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Editions

A tribute to Eamon McCarthy

02 Oct 2014

A tribute to Eamon McCarthy Image

Docklands News pays tribute to a true Docklander who passed away unexpectedly last month.  Vale Eamon McCarthy.

By Peter Crowley

Eamon McCarthy was one of the earliest residents of the Boyd/St Elia building when it was completed late in 2002.

In 2003 community building started in Docklands, and Eamon was at the forefront of that process.  

He was energetic and active in the local groups that formed to start the Docklands Community Association, the Docklands Chamber of Commerce, and the Docklands News and, like other community champions at the time, Eamon frequently hosted community meetings in his private home to offset the lack of local facilities.  

His vision for a vibrant Docklands was underpinned by his values and upbringing – he understood the importance of community.

Eamon was a passionate photographer.  More than that, he had a clear understanding of what was going on in Docklands – a profound transformation of the city unlike anything in living memory – unprecedented except perhaps in the 1850s gold rush. 

Eamon loved taking photos and, accompanied by his little dog Bruce, he would get outdoors in search of those special opportunities – the still morning light or the setting sun – to capture those special reflections or odd light angles. 

Eamon knew he was capturing the record of something unique and planned to record the transformation of Docklands.   

Eamon was generous with his work.  Many of those photos graced the pages of Docklands News and he was present, camera in hand, at all the Docklands events in those times.

Eamon was also responsible for a Docklands legend – McCarthy’s Bar.  During the 2003 Rugby World Cup Eamon devised and led a temporary transformation of Shed 14 on Central Pier, turning a derelict warehouse into a vibrant Irish Pub that was visited by thousands.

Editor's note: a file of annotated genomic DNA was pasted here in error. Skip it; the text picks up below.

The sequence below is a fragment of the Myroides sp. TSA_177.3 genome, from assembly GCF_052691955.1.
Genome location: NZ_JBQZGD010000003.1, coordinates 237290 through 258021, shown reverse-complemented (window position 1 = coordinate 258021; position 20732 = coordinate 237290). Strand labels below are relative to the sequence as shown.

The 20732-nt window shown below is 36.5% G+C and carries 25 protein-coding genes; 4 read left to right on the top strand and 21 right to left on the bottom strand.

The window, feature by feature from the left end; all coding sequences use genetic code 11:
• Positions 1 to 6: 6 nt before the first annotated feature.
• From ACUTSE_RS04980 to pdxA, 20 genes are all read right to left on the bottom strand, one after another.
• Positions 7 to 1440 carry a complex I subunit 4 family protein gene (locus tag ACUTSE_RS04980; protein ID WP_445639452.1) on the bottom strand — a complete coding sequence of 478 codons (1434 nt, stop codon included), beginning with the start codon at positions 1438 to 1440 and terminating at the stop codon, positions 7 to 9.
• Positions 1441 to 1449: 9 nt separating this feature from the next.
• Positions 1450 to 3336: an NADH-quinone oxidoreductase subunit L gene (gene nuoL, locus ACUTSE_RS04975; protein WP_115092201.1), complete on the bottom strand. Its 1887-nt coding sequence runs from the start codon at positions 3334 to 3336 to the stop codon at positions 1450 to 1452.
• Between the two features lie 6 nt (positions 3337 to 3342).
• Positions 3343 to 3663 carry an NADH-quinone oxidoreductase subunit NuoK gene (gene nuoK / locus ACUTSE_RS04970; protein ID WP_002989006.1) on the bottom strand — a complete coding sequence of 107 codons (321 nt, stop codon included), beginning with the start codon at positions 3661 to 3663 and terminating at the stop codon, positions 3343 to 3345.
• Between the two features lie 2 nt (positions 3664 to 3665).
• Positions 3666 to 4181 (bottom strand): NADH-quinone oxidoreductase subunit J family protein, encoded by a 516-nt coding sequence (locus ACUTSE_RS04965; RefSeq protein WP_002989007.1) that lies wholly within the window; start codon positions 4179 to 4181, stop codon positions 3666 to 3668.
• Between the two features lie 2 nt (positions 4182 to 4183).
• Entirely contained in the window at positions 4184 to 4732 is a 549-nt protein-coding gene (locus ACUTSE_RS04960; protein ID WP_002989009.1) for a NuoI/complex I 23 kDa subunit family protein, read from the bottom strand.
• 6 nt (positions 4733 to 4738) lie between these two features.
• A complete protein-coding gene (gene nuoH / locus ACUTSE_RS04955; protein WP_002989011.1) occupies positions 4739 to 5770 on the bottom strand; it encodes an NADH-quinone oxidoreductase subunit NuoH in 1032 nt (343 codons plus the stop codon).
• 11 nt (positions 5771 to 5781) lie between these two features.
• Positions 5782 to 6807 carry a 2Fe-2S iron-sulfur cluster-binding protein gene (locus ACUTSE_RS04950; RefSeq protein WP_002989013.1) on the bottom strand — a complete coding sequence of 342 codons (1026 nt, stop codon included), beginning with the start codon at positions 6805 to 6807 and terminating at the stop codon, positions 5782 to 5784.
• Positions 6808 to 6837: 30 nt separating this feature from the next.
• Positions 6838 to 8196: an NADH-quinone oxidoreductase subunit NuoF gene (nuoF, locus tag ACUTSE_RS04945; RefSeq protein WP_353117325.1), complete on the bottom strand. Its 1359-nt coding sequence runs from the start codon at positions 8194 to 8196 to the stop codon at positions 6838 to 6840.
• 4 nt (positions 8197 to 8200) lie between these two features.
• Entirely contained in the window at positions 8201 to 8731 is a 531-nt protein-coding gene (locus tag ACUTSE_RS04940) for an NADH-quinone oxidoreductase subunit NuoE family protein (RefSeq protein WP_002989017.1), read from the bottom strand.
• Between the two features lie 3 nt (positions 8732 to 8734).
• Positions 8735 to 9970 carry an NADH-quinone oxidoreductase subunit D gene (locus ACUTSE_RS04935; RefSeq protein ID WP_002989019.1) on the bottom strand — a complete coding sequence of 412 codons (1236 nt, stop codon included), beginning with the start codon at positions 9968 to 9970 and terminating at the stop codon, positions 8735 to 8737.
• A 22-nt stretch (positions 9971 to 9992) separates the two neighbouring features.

For many an international fan visiting Docklands (particularly the Irish) a night spent in the lively McCarthy’s Bar remains a key ingredient of their World Cup memories.  

A venture like McCarthy’s Bar couldn’t happen now – but it did happen and is a big part of the unwritten history of Docklands.

Staunchly Irish, Eamon was also a proud Australian with an ambition to be naturalised.

He lobbied hard to become naturalised in a ceremony in Docklands, something that he understood would tacitly acknowledge the city’s acceptance of its new waterfront suburb.  

That wasn’t to be, but he was immensely proud when he did become a naturalised Australian in a ceremony at the Melbourne Town Hall, watched on by his beloved daughter, Grace.

Eamon ultimately left Docklands, but it never really left him… like a true Docklander he was magnetically drawn back.  

He remained a regular visitor to the waterfront with camera in hand and his daughter holding the other as he returned to watch the fireworks, appreciate the moods of Docklands, to enjoy its bars and cafes and his own favourite places

Eamon McCarthy will be missed by many friends and his family to whom we extend condolences.  He was a community champion in the recent history of our suburb ... and a true Docklander.

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